What’s Your Resolution?
The origin of making new plans for the coming New Year revolve around the human desire to make changes to their life and the lives of others. A key component of this is possessing the self-awareness trait that we have discussed here many times. At The Jersey, this seems like an opportunity to start the discussion about you and your team. Many leaders (including me) have used the occasion of the New Year to make decisions about taking their leadership in new directions. The most relevant time to make change is when you need to, which doesn’t always sync with the calendar, but the time of season just seems to naturally bring the idea forth of contemplating a new and improved reality.
For the purposes of what we are doing here at The Jersey, this makes me curious as to what each you is thinking about the future, and how you see yourself in it. We are well past 100 posts and coming up on the two year anniversary of this blog. Although many of you loyal readers have provided inspiration (knowingly and unknowingly) for past posts, online interaction has not been a particular element of our conversation.
So, for this post, I would like to reach out to each of you via a short survey and find out just what is on your mind in the way of change. I understand that not all of you may be interested in actually changing something, such as Blue to Red, or A to B. However, it could be that through your own leadership development process (of which this blog may be a part), you have identified areas you would like to do better. In your case, the change you wish is perhaps better outcomes, or a higher level of skill in a certain area. All relevant, and all good for the sake of this particular inquiry.
To narrow the field a bit, I have divided the nature of the intended change, or improvement, or outcome difference, into three areas. The first is personal, and relates to those specific types of human behaviors that we have spent a great deal of time talking about. This is the place where self-awareness is a key trait because you can’t fix what you don’t know needs fixing. As you think about different ways to approach the routine of your work, you may have noticed patterns of events or common themes in the world you inhabit. This type of observation is critical to understanding how “the way I have always done it” is working, or not working, and suggest areas to consider a new course. And do not overlook a fairly simple way to get ideas – ask your team. One of my standard conversations during performance review time is the three questions – “What am I doing that is working for you, what am I doing that isn’t working, and is there something I should start doing to help you do what you do”. Nothing about that line of questioning should be limited to the time period for a review. And, if you have been asking it all year, the aggregate answers may provide some direction about where you might want to take things next year.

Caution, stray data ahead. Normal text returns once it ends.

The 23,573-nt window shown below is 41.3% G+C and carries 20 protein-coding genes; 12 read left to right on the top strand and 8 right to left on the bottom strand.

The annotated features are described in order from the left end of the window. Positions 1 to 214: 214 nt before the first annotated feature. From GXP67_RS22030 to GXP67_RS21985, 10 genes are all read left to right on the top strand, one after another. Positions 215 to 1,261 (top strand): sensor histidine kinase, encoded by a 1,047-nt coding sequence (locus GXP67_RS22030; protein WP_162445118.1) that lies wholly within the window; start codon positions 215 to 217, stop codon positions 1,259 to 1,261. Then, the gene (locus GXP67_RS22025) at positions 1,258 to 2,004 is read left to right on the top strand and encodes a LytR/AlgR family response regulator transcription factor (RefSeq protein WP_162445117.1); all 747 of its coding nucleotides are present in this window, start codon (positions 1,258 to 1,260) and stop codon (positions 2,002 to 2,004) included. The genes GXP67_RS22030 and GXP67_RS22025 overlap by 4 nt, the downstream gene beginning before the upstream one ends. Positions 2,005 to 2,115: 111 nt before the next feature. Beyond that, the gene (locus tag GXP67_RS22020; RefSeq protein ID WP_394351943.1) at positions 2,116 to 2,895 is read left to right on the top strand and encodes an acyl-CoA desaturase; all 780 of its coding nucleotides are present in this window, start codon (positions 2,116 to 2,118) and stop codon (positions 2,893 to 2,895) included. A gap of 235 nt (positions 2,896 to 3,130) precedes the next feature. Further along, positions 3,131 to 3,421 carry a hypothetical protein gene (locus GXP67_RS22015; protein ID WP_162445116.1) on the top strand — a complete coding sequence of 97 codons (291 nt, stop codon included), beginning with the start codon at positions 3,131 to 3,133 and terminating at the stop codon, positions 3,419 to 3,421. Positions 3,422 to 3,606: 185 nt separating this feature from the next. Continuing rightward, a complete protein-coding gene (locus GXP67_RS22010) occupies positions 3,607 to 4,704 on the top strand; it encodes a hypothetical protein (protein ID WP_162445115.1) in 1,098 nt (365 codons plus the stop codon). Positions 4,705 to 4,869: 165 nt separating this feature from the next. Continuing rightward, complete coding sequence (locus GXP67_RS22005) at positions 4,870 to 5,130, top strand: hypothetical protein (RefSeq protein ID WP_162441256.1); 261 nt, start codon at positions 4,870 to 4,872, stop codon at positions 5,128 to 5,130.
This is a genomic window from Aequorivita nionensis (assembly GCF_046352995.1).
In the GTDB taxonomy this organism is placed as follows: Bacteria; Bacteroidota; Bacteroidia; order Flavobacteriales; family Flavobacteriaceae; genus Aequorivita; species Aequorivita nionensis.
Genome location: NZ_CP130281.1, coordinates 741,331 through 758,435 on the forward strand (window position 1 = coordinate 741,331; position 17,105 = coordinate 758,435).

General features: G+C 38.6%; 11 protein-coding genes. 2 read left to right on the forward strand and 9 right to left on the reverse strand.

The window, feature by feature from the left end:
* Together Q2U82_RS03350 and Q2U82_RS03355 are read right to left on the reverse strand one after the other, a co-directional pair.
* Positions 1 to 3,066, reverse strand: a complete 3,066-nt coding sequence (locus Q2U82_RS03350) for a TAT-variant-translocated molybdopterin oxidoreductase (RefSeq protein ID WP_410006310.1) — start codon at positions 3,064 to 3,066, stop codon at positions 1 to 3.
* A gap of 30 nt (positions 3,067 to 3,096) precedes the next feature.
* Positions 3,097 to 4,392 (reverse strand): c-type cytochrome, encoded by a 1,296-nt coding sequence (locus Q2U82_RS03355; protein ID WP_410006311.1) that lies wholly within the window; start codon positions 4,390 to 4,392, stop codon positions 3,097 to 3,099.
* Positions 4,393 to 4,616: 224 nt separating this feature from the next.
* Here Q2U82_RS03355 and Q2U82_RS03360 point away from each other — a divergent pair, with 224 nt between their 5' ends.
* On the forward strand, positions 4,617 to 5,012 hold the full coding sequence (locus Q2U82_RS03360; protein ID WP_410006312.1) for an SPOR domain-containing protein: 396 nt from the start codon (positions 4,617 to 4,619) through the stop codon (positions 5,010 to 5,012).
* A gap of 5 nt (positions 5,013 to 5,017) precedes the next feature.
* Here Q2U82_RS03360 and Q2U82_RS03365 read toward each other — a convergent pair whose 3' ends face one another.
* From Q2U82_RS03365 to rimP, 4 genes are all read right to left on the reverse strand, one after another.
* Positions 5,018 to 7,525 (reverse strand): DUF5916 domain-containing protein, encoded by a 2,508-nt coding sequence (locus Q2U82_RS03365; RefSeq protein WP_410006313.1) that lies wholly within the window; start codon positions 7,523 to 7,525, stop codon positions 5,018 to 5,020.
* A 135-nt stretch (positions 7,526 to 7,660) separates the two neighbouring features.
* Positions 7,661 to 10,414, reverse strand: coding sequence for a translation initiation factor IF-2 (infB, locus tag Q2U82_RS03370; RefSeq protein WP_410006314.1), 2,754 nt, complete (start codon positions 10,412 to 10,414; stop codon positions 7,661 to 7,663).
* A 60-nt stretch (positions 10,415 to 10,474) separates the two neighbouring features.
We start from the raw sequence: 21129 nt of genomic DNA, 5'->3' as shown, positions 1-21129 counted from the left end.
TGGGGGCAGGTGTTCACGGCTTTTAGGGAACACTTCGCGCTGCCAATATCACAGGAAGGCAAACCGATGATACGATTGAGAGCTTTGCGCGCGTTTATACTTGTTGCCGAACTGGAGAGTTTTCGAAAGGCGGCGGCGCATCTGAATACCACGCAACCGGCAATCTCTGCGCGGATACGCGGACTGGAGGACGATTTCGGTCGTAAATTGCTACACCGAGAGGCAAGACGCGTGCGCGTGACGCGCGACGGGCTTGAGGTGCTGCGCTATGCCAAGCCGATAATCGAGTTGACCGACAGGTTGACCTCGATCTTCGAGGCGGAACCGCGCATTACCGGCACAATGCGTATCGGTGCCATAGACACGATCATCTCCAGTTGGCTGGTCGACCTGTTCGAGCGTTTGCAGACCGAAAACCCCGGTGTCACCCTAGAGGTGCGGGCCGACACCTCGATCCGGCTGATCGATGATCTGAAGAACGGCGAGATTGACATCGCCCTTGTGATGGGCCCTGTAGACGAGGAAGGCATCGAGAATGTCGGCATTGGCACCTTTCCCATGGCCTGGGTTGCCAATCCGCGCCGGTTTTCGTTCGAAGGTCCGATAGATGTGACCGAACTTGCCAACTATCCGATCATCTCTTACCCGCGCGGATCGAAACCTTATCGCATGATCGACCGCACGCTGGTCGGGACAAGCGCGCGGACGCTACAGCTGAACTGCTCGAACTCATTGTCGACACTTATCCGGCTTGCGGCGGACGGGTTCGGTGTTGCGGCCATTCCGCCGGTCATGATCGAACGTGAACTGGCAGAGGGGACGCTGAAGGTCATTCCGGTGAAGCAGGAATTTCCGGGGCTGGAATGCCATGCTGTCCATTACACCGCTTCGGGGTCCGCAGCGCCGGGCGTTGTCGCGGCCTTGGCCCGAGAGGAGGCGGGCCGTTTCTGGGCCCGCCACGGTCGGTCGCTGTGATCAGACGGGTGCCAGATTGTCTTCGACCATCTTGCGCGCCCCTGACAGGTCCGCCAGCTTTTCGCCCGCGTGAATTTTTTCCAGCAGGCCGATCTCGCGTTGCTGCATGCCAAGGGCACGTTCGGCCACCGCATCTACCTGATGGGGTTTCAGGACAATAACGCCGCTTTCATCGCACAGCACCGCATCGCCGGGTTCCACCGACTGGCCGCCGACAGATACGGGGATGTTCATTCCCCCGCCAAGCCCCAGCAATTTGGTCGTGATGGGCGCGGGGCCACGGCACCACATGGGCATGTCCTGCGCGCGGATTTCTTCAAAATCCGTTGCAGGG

The next level of change is desiring to make a change on the environment you inhabit. It may be that you want to change the office culture in a certain area. Getting better results, improving the environment, and implementing some new ideas are all examples of wanting to make an impact on your teams, and the space they inhabit. Making a global impact can sometimes be tied to making a personal change because it is the desired effect or outcome of why you might seek to do something better or perform at a higher level. However, for the purposes of distinguishing between the previous resolution and this one, let’s consider that you are happy with your skill set, and that you now want to see some results from all that hard work you put into developing yourself.
The last resolution for the New Year some of you may be thinking about, is how to apply your leadership skills in specific circumstances in a more effective manner. This most frequently takes the form of dealing with your peers or your team. You may have struggled this year with negative people, or doing performance management, or handling the dynamics of meetings. For the coming year, the type of change you are most looking for is to get a handle on successfully dealing with a few specific scenario’s that have been a thorn in your side. To use a sports analogy, you can run the bases, hit for power, and field your position. However, you may have had trouble this past season with dealing with breaking balls off the plate. You need to develop the patience to lay off when necessary, focus attention to the pitch count to anticipate what’s coming, and lastly, consider some adjustments to where you stand in the box and how you grip the bat in order to increase your odds of making contact. The outcome you are looking for is to master the situation rather than have the situation always master you.
So, that’s the up-front on this post. The survey is short, and asks you to pick one of these three types of changes as your most important goal for next year. Next, it asks you to narrow that answer a bit based on what you chose. Lastly, the survey asks you to describe your current position so we can get an idea as to what types of leadership development concerns vary by position, if at all. I appreciate your interest in the blog as we move close to our anniversary date, and I am grateful for the feedback I have received, and for your contributions to the survey.
SURVEY LINK: https://www.surveymonkey.com/s/J5Z8HP7